Life | Dream Of Luxury

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Dream Of Luxury
Text by Madhu Jain and Illustration by Farzana Cooper
Published: Volume 21, Issue 11, November, 2013

Madhu Jain, brought up with the Gandhian maxim of simple living and high thinking, has never loitered with intent in shops and malls nor has she satisfied any over-the-top gastronomical whims. What then does the word ‘luxury’ mean to her? She ponders the idea and comes up with her own definition....

Luxury. Those six letters of the alphabet, lined up in that order, detonate all kinds of thoughts and desires shoved deep into the recesses of the mind where they lie, mostly, dormant. Until summoned, even by a whisper. Brought up with the Gandhian maxim of simple living and high thinking hanging over our heads like the sword of a gentle Damocles, my sister and I were never encouraged to loiter with intent in shops, covet the very latest in fashion or even satisfy our over-the-top gastronomical whims.

Mind you we had everything we needed. But the focus was on getting into good colleges in the United States. Ergo: stay home; wanderlust reserved for your books. Or, put another way: have books will travel. Growing up in Washington D.C., this wasn’t easy. The other diplomat brats were always stalking what was the equivalent of today’s malls. Well, you could call them high street in that era. You sauntered there after school and locked eyes with the boys in your respective schools who were also loitering with intent.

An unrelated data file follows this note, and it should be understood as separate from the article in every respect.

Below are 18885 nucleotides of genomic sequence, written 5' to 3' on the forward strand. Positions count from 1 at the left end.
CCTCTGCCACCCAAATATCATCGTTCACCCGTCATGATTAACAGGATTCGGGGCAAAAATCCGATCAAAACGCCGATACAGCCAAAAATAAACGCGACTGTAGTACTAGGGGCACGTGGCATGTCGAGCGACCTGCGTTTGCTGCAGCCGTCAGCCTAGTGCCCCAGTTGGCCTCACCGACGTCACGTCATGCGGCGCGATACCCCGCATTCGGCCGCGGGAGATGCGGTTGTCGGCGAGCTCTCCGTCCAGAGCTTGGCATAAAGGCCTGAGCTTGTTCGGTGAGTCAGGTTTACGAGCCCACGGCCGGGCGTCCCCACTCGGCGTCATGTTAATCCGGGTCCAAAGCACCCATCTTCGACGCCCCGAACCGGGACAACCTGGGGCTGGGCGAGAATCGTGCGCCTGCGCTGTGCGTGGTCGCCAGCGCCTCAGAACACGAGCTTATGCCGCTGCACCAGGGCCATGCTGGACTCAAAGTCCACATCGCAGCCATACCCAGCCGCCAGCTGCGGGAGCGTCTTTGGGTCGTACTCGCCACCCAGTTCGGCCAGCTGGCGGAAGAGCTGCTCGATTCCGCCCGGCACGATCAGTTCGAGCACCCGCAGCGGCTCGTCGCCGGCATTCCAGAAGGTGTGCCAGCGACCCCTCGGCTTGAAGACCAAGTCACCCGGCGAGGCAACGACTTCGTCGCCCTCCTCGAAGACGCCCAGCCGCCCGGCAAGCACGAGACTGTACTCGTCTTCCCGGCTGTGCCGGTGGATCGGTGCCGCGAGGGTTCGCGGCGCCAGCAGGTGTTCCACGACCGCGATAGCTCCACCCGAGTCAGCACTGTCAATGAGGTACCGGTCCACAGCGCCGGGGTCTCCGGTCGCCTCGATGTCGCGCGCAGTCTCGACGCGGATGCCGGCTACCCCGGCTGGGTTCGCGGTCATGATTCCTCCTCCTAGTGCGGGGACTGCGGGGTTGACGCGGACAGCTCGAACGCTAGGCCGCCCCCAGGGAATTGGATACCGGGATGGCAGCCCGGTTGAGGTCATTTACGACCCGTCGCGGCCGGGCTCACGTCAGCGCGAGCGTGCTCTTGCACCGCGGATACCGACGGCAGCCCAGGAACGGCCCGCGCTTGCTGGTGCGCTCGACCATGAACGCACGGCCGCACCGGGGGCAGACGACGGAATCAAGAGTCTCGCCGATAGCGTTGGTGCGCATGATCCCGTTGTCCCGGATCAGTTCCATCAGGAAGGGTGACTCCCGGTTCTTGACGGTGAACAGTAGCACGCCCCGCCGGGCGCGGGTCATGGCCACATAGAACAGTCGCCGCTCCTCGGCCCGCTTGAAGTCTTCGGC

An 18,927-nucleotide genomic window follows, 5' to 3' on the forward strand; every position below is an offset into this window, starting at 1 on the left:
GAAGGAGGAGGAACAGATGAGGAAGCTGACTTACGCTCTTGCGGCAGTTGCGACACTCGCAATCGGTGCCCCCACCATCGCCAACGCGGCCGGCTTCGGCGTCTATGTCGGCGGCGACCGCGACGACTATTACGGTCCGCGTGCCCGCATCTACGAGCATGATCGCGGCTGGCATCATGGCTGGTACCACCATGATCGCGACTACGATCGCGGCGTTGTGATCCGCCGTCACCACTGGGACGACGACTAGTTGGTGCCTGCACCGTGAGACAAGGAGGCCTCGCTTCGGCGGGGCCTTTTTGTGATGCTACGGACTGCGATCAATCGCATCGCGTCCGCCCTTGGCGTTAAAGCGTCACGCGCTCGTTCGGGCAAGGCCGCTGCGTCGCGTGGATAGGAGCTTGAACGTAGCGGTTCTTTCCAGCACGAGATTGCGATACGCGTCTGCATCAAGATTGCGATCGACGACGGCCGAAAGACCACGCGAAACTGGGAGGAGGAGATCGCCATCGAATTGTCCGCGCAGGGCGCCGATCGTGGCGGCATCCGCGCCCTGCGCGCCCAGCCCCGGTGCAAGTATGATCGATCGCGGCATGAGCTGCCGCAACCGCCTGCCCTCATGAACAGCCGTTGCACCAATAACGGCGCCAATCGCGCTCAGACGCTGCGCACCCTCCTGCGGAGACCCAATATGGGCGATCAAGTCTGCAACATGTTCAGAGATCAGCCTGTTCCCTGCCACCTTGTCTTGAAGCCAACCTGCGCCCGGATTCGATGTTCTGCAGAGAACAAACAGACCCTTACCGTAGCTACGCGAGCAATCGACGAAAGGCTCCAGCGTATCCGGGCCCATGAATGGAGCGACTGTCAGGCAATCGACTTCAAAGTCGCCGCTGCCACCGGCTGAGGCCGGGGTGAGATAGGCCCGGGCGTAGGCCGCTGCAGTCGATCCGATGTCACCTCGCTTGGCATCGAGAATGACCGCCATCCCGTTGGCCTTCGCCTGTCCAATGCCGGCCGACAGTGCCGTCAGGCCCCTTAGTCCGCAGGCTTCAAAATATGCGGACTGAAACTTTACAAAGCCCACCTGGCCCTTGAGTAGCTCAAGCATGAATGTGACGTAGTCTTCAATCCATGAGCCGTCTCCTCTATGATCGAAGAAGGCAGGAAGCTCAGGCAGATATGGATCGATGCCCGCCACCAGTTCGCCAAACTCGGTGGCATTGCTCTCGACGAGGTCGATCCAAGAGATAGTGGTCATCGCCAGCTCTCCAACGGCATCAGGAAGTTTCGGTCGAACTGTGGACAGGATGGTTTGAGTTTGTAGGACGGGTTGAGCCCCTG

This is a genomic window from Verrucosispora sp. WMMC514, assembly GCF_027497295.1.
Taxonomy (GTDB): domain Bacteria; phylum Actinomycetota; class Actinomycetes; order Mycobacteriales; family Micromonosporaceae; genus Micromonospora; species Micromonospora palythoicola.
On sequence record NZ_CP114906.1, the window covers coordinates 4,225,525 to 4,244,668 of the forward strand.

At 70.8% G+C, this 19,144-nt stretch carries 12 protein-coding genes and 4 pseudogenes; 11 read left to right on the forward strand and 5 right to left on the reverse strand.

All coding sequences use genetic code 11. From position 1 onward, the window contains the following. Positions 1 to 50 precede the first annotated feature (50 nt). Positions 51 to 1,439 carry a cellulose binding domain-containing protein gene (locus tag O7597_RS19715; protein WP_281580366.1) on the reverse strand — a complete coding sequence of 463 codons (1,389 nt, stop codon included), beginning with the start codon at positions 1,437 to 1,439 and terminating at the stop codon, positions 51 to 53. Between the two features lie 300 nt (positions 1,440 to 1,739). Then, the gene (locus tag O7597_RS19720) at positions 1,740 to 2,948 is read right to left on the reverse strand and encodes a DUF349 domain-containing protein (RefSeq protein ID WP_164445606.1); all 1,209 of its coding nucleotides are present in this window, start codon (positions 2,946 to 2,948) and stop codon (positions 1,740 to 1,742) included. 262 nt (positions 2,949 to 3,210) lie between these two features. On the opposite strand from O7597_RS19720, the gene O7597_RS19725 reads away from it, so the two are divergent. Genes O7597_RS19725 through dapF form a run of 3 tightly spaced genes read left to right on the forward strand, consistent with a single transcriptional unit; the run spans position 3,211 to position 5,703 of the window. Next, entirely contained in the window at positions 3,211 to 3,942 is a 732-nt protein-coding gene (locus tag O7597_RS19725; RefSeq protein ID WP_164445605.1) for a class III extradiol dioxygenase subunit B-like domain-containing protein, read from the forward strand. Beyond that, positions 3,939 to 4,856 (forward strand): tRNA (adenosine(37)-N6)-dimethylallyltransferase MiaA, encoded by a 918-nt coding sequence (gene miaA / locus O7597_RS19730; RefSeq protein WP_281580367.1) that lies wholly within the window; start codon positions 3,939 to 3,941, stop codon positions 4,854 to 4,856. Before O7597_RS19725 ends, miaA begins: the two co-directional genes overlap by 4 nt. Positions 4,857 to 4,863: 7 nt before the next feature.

Most of the parents of Indian friends would – perhaps could only – talk about shopping: washing machines, televisions, cars, nylon saris (yes, I am dating my years in the not-so-wild West). All the goodies they could take back to India to impress and lord over their less fortunate cousins and clan. Don’t forget the discount diplomats got – no taxes, and loads of luggage allowance. It was all about, buy, buy, buy! Must admit, even I was turned off by the shopping fixation. How romantic can a washing machine with a dryer be, or a mixie that made cooking seem like fun and less of drudgery?